About this Research Topic
Many cardiovascular drugs such as reserpine, digoxin, and deslanoside are isolated and developed from plants. Medicinal plants have many bioactive compounds with various pharmacological activities. Traditionally, medicinal plants have been used to aid the sick. Parkia speciosa Hassk root decoction, Diospyros kaki L. and Annona muricata Linn. fruits are used to treat hypertension in folk medicine. Interestingly, their traditional effects have been proven in many experimental studies. Research in medicinal plants has progressed into the isolation and identification of the active compounds that are present in the extracts. For instance, sappanone A from Caesalpinia sappan L. has been demonstrated to protect against myocardial ischemia/reperfusion injury, imperatorin from Angelicae dahuricae Fisch. ex Hoffm. could prevent cardiac hypertrophy in mice, while brazilin from Caesalpinia sappan L. could induce aortic relaxation in rats. Studies involving medicinal plants have shown promising outcomes in various cardiovascular disease models. The bioactive compounds have the potentials to improve the severity of cardiovascular disease.
In this Research Topic, we aim to collect studies carried out with crude extracts which are typically used in a traditional context, or with isolated bioactive compounds for the treatment of myocardial injury and vascular disease, focusing on the possible mechanisms of action. We welcome studies that explore potential pharmacological targets and new therapeutic uses of medicinal plants, as well as the efficacy of plant-derived lead compounds. Pre-clinical and clinical studies involving medicinal plants on these medical conditions are most welcome.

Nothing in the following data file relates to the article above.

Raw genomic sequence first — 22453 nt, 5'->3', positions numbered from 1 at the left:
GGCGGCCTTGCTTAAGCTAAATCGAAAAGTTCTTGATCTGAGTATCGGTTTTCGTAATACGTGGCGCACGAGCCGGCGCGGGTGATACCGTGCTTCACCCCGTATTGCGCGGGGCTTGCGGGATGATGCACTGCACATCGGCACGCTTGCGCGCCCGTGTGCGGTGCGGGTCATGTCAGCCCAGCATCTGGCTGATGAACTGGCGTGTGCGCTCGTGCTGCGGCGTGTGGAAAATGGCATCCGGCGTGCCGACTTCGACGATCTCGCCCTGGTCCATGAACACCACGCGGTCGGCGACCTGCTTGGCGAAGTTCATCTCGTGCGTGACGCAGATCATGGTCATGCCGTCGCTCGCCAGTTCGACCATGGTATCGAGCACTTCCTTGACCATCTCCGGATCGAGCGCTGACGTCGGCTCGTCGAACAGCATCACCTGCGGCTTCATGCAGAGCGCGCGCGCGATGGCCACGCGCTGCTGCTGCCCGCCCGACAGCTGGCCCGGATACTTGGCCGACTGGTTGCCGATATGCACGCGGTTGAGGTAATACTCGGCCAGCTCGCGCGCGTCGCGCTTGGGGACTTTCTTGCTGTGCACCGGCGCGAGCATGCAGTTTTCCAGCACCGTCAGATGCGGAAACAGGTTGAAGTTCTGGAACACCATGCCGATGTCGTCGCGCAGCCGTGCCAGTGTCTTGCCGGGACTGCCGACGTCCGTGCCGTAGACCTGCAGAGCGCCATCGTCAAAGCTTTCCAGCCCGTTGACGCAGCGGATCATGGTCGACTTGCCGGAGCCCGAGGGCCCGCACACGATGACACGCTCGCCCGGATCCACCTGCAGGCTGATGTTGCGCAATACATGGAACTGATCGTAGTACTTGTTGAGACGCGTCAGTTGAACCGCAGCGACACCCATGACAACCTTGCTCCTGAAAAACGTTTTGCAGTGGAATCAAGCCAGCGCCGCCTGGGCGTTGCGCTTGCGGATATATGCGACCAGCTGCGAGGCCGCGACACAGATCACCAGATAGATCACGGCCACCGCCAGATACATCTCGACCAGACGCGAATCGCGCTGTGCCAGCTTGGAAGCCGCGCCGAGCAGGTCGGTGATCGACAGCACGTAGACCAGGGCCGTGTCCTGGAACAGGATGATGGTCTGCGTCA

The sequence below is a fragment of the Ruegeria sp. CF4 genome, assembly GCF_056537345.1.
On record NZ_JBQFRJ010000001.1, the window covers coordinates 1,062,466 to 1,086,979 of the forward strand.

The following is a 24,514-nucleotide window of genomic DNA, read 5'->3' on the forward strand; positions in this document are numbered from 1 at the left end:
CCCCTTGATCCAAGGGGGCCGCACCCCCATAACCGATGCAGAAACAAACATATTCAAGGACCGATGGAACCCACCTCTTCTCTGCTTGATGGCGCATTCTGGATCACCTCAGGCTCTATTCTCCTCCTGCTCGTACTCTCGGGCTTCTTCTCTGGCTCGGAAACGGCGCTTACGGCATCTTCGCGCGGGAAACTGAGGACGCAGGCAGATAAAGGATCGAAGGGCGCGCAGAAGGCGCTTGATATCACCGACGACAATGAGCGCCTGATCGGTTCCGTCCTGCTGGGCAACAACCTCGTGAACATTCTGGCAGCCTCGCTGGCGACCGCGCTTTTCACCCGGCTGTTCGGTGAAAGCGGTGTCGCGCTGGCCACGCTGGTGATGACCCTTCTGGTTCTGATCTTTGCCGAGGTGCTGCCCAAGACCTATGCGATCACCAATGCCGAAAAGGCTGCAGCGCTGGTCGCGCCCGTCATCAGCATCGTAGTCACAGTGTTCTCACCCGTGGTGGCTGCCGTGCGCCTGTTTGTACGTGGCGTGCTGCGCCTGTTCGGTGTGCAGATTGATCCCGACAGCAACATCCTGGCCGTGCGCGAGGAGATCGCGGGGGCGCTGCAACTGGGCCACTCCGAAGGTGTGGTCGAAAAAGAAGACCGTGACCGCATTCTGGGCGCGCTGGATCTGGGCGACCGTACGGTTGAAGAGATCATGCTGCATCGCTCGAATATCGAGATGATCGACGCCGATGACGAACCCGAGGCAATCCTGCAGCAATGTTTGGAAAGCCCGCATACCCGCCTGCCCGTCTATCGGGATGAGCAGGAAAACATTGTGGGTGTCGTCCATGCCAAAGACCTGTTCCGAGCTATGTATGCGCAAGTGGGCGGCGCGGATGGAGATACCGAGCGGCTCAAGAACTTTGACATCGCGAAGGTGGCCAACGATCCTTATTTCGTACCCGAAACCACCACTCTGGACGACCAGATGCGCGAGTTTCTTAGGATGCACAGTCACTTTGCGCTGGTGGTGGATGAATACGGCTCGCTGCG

We encourage submissions in the form of Original Research, Mini Review, and Review, among other article types, that discuss the effects and possible mechanisms of medicinal plants extracts or their bioactive compounds involved in cardiovascular disease. Such subtopics may include, but are not limited to:
• Effects of medicinal plant extracts on myocardial injury and vascular disease;
• Molecular targets of medicinal plants on myocardial injury and vascular disease;
• Pharmacokinetic studies of potential cardiovascular drugs for myocardial injury and vascular disease derived from medicinal plants.
One can find more information about the Article Type guidelines in the Ethnopharmacology section here.
All the manuscripts submitted to this project will be peer-reviewed and need to fully comply with the Four Pillars of Best Practice in Ethnopharmacology (you can freely download the full version here).
Keywords: Herbal Medicine, Myocardial Injury, Vascular Disease, Cardiovascular Diseases, Ethnopharmacology, Plant extracts, Bioactive compounds
Important Note: All contributions to this Research Topic must be within the scope of the section and journal to which they are submitted, as defined in their mission statements. Frontiers reserves the right to guide an out-of-scope manuscript to a more suitable section or journal at any stage of peer review.